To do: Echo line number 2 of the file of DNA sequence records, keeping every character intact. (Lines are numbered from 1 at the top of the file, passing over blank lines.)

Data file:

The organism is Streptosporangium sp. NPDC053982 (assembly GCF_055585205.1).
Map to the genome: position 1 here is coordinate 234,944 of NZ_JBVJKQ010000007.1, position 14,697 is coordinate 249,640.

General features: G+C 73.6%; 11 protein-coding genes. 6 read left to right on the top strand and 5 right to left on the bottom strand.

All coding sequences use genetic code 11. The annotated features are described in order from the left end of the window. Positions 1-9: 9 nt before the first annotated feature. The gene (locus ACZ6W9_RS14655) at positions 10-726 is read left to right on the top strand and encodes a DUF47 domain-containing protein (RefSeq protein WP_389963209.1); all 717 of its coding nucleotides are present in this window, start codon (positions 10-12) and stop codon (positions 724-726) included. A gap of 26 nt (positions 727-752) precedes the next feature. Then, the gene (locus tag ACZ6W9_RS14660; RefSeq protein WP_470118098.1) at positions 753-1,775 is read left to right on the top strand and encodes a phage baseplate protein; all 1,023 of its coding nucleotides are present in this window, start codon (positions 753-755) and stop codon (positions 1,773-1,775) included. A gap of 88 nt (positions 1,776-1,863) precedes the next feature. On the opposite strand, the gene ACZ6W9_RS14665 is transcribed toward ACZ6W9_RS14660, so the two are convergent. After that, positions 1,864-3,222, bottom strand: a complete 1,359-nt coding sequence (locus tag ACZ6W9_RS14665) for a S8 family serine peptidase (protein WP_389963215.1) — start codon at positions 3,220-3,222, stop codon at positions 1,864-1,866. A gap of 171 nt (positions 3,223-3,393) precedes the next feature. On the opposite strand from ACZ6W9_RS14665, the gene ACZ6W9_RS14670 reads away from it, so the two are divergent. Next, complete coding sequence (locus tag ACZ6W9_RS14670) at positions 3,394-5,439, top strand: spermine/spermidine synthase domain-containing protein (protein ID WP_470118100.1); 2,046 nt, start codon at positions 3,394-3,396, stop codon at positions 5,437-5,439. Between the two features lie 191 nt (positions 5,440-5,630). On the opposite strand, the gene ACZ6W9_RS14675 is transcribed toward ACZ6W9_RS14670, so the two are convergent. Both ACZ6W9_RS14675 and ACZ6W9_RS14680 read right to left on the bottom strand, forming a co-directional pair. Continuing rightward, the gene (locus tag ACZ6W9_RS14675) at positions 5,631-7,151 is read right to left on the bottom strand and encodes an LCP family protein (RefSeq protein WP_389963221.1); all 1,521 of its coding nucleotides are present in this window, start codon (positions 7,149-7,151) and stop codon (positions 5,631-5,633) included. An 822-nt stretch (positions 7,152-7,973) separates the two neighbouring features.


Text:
Map to the genome: position 1 here is coordinate 234,944 of NZ_JBVJKQ010000007.1, position 14,697 is coordinate 249,640.